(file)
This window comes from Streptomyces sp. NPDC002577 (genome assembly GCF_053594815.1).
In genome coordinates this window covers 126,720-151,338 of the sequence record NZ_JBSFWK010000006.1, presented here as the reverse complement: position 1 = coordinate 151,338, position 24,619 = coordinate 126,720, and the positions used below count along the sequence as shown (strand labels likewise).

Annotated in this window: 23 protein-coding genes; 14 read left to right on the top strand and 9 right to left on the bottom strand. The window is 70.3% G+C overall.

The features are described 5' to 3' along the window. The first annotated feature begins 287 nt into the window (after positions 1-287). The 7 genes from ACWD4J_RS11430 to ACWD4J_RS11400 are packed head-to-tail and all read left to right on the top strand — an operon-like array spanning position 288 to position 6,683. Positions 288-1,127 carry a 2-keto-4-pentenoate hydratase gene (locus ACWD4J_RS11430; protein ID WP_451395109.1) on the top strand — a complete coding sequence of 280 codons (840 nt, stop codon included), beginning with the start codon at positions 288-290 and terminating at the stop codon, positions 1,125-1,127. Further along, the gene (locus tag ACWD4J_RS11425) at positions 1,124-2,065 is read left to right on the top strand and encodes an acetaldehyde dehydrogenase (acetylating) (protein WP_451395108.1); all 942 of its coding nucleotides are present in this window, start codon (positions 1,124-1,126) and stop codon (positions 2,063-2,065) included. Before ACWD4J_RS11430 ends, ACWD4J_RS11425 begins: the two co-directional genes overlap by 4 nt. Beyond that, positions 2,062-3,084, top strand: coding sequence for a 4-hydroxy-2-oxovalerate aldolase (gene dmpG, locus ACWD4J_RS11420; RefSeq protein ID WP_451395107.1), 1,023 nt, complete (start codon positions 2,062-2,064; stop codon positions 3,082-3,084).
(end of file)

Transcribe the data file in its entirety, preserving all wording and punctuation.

This window comes from Streptomyces sp. NPDC002577 (genome assembly GCF_053594815.1).
In genome coordinates this window covers 126,720-151,338 of the sequence record NZ_JBSFWK010000006.1, presented here as the reverse complement: position 1 = coordinate 151,338, position 24,619 = coordinate 126,720, and the positions used below count along the sequence as shown (strand labels likewise).

Annotated in this window: 23 protein-coding genes; 14 read left to right on the top strand and 9 right to left on the bottom strand. The window is 70.3% G+C overall.

The features are described 5' to 3' along the window. The first annotated feature begins 287 nt into the window (after positions 1-287). The 7 genes from ACWD4J_RS11430 to ACWD4J_RS11400 are packed head-to-tail and all read left to right on the top strand — an operon-like array spanning position 288 to position 6,683. Positions 288-1,127 carry a 2-keto-4-pentenoate hydratase gene (locus ACWD4J_RS11430; protein ID WP_451395109.1) on the top strand — a complete coding sequence of 280 codons (840 nt, stop codon included), beginning with the start codon at positions 288-290 and terminating at the stop codon, positions 1,125-1,127. Further along, the gene (locus tag ACWD4J_RS11425) at positions 1,124-2,065 is read left to right on the top strand and encodes an acetaldehyde dehydrogenase (acetylating) (protein WP_451395108.1); all 942 of its coding nucleotides are present in this window, start codon (positions 1,124-1,126) and stop codon (positions 2,063-2,065) included. Before ACWD4J_RS11430 ends, ACWD4J_RS11425 begins: the two co-directional genes overlap by 4 nt. Beyond that, positions 2,062-3,084, top strand: coding sequence for a 4-hydroxy-2-oxovalerate aldolase (gene dmpG, locus ACWD4J_RS11420; RefSeq protein ID WP_451395107.1), 1,023 nt, complete (start codon positions 2,062-2,064; stop codon positions 3,082-3,084).